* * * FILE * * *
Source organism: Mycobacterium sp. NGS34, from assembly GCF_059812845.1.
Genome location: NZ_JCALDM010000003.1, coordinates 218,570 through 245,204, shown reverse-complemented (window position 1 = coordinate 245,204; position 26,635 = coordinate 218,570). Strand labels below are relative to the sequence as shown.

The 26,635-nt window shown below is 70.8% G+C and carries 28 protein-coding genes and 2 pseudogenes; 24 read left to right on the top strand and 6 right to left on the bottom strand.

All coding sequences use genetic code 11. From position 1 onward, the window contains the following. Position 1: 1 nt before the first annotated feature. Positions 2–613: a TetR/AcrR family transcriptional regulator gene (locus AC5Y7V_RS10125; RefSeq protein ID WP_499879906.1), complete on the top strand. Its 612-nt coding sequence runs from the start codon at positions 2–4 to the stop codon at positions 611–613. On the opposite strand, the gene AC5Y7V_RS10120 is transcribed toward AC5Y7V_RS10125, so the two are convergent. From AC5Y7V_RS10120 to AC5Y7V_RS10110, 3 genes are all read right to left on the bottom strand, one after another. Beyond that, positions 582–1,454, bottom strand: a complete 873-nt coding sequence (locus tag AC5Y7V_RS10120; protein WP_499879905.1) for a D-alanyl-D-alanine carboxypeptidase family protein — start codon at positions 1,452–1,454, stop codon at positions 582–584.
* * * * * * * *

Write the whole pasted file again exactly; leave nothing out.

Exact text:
Source organism: Mycobacterium sp. NGS34, from assembly GCF_059812845.1.
Genome location: NZ_JCALDM010000003.1, coordinates 218,570 through 245,204, shown reverse-complemented (window position 1 = coordinate 245,204; position 26,635 = coordinate 218,570). Strand labels below are relative to the sequence as shown.

The 26,635-nt window shown below is 70.8% G+C and carries 28 protein-coding genes and 2 pseudogenes; 24 read left to right on the top strand and 6 right to left on the bottom strand.

All coding sequences use genetic code 11. From position 1 onward, the window contains the following. Position 1: 1 nt before the first annotated feature. Positions 2–613: a TetR/AcrR family transcriptional regulator gene (locus AC5Y7V_RS10125; RefSeq protein ID WP_499879906.1), complete on the top strand. Its 612-nt coding sequence runs from the start codon at positions 2–4 to the stop codon at positions 611–613. On the opposite strand, the gene AC5Y7V_RS10120 is transcribed toward AC5Y7V_RS10125, so the two are convergent. From AC5Y7V_RS10120 to AC5Y7V_RS10110, 3 genes are all read right to left on the bottom strand, one after another. Beyond that, positions 582–1,454, bottom strand: a complete 873-nt coding sequence (locus tag AC5Y7V_RS10120; protein WP_499879905.1) for a D-alanyl-D-alanine carboxypeptidase family protein — start codon at positions 1,452–1,454, stop codon at positions 582–584.